Sunday, April 30, 2006
Blogging Against Disablism
As a child, I attended an experimental inclusive elementary school. Half of the campus hosted students with Down’s Syndrome. The remaining classrooms housed the neighborhood kids and children from across the district who had various disabilities.

There was no teasing, not because we were instructed to refrain, but because it didn’t occur to us to do so. If a newcomer uttered a negative word, it was put to a halt immediately – usually before any adult had to intervene. Like many of the students, I spent my mornings before school assisting in the physical therapy room and my recesses with a boy named Paul.

Paul’s wheelchair didn’t confine us to quiet play. We spent most our recesses together with a pudgley playground “Duty” (that’s what we called her) chasing after us, yelling, “Stop right noooow! You’re going to killllllll him!” upon which Paul would yell, “Go faster!” as we scram-tailed it down whatever decline we’d chosen to tackle. Scenes like this happened all over the playground. They were neither noteworthy or exceptional, nor were any of the students. It was our life. It’s how we learned, played and interacted.

The announcement came towards the end of my fourth-grade year. State officials decided to shut down our school. They told us most of our friends with disabilities would be routed to a new school, designed for “them” and a few would transition into another school with “us.” No one had ever sorted us according to our physical abilities. Formerly not part of our vocabulary, the words “us” and “them” became our first indicator that life outside our campus was different.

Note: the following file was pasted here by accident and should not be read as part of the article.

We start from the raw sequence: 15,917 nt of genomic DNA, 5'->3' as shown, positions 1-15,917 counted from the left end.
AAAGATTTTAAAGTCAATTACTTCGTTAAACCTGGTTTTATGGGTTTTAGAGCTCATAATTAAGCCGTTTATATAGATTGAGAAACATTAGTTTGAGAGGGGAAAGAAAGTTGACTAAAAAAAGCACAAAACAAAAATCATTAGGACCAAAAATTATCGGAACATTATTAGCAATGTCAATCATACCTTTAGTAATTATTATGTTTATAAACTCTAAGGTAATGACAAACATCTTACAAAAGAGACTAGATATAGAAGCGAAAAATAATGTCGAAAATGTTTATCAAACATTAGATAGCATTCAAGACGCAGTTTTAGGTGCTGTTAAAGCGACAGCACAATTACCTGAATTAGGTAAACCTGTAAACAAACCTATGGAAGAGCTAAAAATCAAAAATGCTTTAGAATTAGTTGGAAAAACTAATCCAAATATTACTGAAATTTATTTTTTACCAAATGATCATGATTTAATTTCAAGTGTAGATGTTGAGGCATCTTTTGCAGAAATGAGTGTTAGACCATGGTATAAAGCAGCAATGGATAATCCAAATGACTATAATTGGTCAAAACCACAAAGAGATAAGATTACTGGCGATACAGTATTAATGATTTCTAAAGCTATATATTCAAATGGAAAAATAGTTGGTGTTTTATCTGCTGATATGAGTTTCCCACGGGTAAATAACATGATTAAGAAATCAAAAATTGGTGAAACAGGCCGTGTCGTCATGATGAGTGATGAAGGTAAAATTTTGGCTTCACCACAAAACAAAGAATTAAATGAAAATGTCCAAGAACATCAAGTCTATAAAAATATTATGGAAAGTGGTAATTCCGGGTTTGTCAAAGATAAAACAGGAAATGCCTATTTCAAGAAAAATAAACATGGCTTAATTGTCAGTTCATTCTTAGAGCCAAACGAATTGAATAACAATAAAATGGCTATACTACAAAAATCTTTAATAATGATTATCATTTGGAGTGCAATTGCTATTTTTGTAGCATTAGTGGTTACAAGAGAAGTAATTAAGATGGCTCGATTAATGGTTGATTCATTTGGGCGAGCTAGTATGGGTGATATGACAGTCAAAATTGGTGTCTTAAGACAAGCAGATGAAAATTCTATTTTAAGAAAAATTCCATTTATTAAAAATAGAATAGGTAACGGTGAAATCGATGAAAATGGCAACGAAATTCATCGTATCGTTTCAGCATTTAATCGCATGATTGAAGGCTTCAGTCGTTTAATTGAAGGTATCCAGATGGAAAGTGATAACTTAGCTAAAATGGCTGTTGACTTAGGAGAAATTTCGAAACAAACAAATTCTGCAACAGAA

Our determination to keep the entire student-body together vamped into a fourth grade protest. We cared about each other. We did not want to be separated. Counselors arrived to “help with the transition.” Through their counsel, we learned the outside world was not like our world. We were warned our friends might not be treated well at our new school and encouraged to become “voices of change,” to stand up for our friends, teach students at our new school what we already knew and forgive their ignorance.

By the close of the year, we were optimistic, inspired and out to change the world. On the last day of school, local reporters converged on our classroom, selecting a few children to interview and photograph. I landed on the front page of our newspaper, quoted as stating “we’re gonna change [our new school]. The atmosphere will get better.” (Precocious little brat, wasn’t I?)

The new school year began without my friend, Paul, and many other friends who now rode buses to “their school.” But, it also began with my little brother. Like Paul, David had cerebral palsy.

They called him “cripple,” “sped,” “gimp” and “retard.” He was poked and prodded, kicked and pushed over (the latter happening especially often because it was so easy, given David’s difficulty keeping his balance.) And me, the eleven year old who planned to change “the atmosphere” at my new school, learned about hate, ignorance and apathy.

Hate spreads. It spread from a small group of bullies to a larger group of kids who discovered taunting my brother was a one-way ticket to social acceptance. It spread to our new school “Duty” who turned a blind eye. It spread even to the principle, who found paddling and suspending my brother following an assault easier than suspending the assaulters – or addressing the root of the problem.